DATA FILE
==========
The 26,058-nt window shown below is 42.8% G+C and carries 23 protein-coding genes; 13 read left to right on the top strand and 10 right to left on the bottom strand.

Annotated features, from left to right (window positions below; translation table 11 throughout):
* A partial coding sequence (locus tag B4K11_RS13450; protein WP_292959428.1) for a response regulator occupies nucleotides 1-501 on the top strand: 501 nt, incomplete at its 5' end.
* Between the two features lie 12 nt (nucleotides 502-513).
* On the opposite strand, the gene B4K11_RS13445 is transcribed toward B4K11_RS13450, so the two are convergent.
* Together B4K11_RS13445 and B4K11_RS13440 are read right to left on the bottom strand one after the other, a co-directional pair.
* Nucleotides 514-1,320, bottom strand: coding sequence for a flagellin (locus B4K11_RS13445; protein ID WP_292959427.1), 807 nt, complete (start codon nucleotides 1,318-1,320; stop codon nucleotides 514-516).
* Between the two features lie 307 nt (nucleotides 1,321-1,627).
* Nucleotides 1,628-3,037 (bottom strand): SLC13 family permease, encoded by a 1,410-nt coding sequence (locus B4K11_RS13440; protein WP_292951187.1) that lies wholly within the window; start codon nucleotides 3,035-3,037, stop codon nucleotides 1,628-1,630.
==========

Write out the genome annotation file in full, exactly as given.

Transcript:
The 26,058-nt window shown below is 42.8% G+C and carries 23 protein-coding genes; 13 read left to right on the top strand and 10 right to left on the bottom strand.

Annotated features, from left to right (window positions below; translation table 11 throughout):
* A partial coding sequence (locus tag B4K11_RS13450; protein WP_292959428.1) for a response regulator occupies nucleotides 1-501 on the top strand: 501 nt, incomplete at its 5' end.
* Between the two features lie 12 nt (nucleotides 502-513).
* On the opposite strand, the gene B4K11_RS13445 is transcribed toward B4K11_RS13450, so the two are convergent.
* Together B4K11_RS13445 and B4K11_RS13440 are read right to left on the bottom strand one after the other, a co-directional pair.
* Nucleotides 514-1,320, bottom strand: coding sequence for a flagellin (locus B4K11_RS13445; protein ID WP_292959427.1), 807 nt, complete (start codon nucleotides 1,318-1,320; stop codon nucleotides 514-516).
* Between the two features lie 307 nt (nucleotides 1,321-1,627).
* Nucleotides 1,628-3,037 (bottom strand): SLC13 family permease, encoded by a 1,410-nt coding sequence (locus B4K11_RS13440; protein WP_292951187.1) that lies wholly within the window; start codon nucleotides 3,035-3,037, stop codon nucleotides 1,628-1,630.